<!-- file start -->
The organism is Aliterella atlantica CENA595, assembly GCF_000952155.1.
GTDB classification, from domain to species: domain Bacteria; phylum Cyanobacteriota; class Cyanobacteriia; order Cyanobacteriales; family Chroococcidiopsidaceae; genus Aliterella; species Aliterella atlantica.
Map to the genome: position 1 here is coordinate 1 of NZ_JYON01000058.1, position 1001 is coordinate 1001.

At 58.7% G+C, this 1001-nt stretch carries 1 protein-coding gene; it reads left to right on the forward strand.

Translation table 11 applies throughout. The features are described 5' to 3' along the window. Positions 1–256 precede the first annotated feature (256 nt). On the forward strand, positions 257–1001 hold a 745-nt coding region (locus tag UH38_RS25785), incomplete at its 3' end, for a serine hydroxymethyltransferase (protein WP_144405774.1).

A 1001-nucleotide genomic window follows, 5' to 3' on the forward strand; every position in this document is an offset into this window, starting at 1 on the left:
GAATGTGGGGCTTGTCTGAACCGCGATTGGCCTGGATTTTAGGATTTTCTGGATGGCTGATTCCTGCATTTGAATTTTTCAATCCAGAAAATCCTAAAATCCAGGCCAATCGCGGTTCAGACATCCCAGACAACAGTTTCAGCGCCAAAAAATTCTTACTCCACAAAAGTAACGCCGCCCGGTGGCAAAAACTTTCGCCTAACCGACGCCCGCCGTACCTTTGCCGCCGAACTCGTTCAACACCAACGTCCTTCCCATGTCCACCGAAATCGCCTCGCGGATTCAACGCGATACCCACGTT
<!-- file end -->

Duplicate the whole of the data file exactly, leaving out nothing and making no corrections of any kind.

The organism is Aliterella atlantica CENA595, assembly GCF_000952155.1.
GTDB classification, from domain to species: domain Bacteria; phylum Cyanobacteriota; class Cyanobacteriia; order Cyanobacteriales; family Chroococcidiopsidaceae; genus Aliterella; species Aliterella atlantica.
Map to the genome: position 1 here is coordinate 1 of NZ_JYON01000058.1, position 1001 is coordinate 1001.

At 58.7% G+C, this 1001-nt stretch carries 1 protein-coding gene; it reads left to right on the forward strand.

Translation table 11 applies throughout. The features are described 5' to 3' along the window. Positions 1–256 precede the first annotated feature (256 nt). On the forward strand, positions 257–1001 hold a 745-nt coding region (locus tag UH38_RS25785), incomplete at its 3' end, for a serine hydroxymethyltransferase (protein WP_144405774.1).

A 1001-nucleotide genomic window follows, 5' to 3' on the forward strand; every position in this document is an offset into this window, starting at 1 on the left:
GAATGTGGGGCTTGTCTGAACCGCGATTGGCCTGGATTTTAGGATTTTCTGGATGGCTGATTCCTGCATTTGAATTTTTCAATCCAGAAAATCCTAAAATCCAGGCCAATCGCGGTTCAGACATCCCAGACAACAGTTTCAGCGCCAAAAAATTCTTACTCCACAAAAGTAACGCCGCCCGGTGGCAAAAACTTTCGCCTAACCGACGCCCGCCGTACCTTTGCCGCCGAACTCGTTCAACACCAACGTCCTTCCCATGTCCACCGAAATCGCCTCGCGGATTCAACGCGATACCCACGTT